“I would like to see this education available as a core part of teaching as it involves pro-actively developing the resilience of children to cope with loss.”

The move has already been backed by the Scottish Government, meaning it could now be extended to other schools across the country.

A Scottish Government spokeswoman said: “A greater openness about death, dying and bereavement is one of the objectives of the Scottish Government’s Strategic Framework for Action on Palliative and End of Life Care.

“This study has identified benefits to hospices, school communities and wider society from joint learning projects with primary children.

“Teachers, head teachers and other professional educational practitioners are best placed to decide what is taught in Scotland’s schools.”

Anne-Marie O’Leary, editor-in-chief of parenting website Netmums, said: “Talking about everything with children is a good idea and everyone is going to lose someone they care about at some point.

“But this should always be done in an age-appropriate way and should not be forced on anyone and we should be sure that the children involved understand what they are being taught and have the opportunity to ask questions.”

The research paper states: “Communities must be equipped to deal with and support end-of-life and bereavement experiences.

“In the context of schools, this means that if a child, school staff member or someone important in a child or staff member’s life has an incurable illness or is experiencing bereavement, the school communities should be able to acknowledge and manage these experiences appropriately.

“Hospices can develop conversations, education and support around death, dying and bereavement in school communities.”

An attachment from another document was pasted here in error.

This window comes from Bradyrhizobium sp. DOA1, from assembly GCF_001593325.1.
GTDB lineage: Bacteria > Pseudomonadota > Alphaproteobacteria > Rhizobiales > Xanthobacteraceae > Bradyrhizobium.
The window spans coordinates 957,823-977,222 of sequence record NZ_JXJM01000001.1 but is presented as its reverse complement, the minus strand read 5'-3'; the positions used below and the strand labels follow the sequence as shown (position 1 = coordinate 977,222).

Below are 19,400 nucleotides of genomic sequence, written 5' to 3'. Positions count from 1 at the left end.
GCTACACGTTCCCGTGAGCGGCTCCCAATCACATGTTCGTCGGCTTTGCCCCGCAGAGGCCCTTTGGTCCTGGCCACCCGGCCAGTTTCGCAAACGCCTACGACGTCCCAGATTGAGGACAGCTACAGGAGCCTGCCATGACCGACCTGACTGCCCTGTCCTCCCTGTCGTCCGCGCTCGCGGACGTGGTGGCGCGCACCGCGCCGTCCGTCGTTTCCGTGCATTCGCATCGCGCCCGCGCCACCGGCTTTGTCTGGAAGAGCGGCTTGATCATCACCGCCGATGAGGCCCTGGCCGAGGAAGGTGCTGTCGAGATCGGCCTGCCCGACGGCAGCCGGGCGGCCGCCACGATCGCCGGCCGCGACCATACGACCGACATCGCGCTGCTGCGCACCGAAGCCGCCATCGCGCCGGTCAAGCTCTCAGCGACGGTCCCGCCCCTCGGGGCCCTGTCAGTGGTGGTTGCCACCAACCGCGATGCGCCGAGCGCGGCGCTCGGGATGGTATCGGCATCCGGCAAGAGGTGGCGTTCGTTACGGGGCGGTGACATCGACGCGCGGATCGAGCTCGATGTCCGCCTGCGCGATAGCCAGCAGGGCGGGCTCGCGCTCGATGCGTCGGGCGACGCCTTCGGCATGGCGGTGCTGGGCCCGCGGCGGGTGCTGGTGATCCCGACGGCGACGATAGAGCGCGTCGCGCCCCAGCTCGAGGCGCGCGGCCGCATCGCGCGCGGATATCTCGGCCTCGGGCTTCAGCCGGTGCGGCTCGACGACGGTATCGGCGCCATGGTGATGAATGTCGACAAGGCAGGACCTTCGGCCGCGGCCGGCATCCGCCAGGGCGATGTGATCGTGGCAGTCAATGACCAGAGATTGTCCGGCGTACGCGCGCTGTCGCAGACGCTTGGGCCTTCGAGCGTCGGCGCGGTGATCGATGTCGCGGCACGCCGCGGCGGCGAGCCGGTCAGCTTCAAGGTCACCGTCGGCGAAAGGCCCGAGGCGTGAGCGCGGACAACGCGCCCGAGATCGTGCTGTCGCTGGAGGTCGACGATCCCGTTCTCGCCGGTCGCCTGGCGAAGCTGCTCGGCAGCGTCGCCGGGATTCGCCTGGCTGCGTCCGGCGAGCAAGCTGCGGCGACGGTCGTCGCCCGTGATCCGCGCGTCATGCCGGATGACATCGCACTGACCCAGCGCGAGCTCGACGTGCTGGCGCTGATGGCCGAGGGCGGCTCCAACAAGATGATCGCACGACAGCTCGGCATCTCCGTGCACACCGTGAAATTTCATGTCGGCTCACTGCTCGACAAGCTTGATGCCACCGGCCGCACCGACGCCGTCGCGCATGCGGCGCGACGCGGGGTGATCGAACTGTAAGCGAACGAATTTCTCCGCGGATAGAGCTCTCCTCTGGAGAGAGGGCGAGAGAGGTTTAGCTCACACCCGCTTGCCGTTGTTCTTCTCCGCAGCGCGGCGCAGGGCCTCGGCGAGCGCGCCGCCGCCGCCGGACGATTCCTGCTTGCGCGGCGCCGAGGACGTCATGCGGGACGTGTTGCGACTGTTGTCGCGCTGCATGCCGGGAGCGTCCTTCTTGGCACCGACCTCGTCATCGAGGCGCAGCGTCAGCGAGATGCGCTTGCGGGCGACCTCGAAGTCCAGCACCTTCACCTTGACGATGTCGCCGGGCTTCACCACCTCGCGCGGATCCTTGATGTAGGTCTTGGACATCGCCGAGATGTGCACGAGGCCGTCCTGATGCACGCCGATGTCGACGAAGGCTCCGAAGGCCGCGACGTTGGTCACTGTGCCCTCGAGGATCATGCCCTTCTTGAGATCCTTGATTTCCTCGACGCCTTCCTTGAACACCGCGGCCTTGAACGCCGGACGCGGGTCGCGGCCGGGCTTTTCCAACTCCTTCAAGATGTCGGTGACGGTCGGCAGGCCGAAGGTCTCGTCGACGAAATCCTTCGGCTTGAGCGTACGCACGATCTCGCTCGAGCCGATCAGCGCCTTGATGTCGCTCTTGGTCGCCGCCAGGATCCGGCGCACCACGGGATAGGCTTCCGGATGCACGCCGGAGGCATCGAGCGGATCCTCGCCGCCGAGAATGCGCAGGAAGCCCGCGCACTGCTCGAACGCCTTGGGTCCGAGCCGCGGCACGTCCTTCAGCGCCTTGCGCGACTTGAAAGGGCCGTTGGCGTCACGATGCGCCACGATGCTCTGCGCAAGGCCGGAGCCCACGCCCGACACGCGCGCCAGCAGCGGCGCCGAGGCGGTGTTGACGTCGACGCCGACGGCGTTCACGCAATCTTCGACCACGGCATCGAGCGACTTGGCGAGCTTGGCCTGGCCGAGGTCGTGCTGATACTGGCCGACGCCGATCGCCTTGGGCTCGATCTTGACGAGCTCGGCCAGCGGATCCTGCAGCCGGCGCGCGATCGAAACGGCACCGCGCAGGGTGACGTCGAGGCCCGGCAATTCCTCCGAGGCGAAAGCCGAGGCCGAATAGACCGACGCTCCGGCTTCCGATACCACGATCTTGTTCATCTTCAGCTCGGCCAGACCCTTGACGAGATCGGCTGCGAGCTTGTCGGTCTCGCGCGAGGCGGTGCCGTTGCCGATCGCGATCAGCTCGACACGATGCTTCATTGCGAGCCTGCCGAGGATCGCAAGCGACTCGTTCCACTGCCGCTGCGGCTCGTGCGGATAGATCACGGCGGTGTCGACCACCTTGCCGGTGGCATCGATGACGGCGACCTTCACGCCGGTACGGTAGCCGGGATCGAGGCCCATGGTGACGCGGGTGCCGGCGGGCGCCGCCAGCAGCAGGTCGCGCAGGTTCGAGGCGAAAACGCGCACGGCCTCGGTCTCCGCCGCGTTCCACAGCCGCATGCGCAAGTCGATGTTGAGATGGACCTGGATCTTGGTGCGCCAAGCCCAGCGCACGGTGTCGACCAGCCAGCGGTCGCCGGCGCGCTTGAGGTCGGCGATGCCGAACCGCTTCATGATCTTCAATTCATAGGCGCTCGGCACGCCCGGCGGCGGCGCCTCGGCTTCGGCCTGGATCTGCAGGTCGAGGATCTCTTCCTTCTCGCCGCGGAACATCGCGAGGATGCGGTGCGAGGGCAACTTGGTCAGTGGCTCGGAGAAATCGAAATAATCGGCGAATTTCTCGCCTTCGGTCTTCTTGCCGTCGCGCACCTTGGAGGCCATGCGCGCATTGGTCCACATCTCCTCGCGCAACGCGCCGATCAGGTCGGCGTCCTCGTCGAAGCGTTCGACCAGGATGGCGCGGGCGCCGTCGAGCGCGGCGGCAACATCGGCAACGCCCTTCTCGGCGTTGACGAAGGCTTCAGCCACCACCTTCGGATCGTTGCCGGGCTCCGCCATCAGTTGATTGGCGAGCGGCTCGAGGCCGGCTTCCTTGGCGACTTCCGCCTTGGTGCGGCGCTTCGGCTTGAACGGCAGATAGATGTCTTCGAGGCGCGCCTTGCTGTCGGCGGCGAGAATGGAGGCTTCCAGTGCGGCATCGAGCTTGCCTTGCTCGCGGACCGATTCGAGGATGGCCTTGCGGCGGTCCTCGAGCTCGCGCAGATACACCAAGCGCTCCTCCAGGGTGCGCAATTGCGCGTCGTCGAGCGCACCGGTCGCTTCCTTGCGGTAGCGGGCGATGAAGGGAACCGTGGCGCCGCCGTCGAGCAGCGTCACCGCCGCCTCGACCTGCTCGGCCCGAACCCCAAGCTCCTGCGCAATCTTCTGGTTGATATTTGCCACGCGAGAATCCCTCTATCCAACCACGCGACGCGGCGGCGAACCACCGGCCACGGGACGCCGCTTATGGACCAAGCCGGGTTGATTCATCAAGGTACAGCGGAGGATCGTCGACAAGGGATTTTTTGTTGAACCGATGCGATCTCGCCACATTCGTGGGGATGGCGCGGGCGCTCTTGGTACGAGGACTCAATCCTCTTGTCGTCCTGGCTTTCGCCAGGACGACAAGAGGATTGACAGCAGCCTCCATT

Mark Hazelwood, chief executive of the Scottish Partnership for Palliative Care, said: “Children of all ages are affected by death.

“This very valuable research identifies some practical and sensitive ways in which schools and hospices can work together to prepare and support children to deal with these difficult realities.”

Essential life lessons . . . or ‘too much, too young’?

NEW teaching approaches and pilot schemes for schools have often caused controversy when they have been mooted.

One proposal, raised in 2007, suggested teaching children as young as three about bullying, racism and sectarianism.

The education initiative planned to use learning tools such as puppets and cartoons to encourage children to respect people’s racial, cultural and physical differences.

The scheme was said to have been a success in the Republic of Ireland and Northern Ireland.

As a result, its creators were keen to roll it out further.

However, Conservative MSP Elizabeth Smith criticised the scheme which she said was “too much too young” for three-year-olds.

There has also been a lot of fierce debate over the subject of sex education in schools.

A group of high-profile gay, lesbian and bisexual Scottish politicians have called for LGBTI issues to be taught in schools in order to tackle discrimination, bullying and homophobia.

However, some religious figures are vehemently opposed to the move.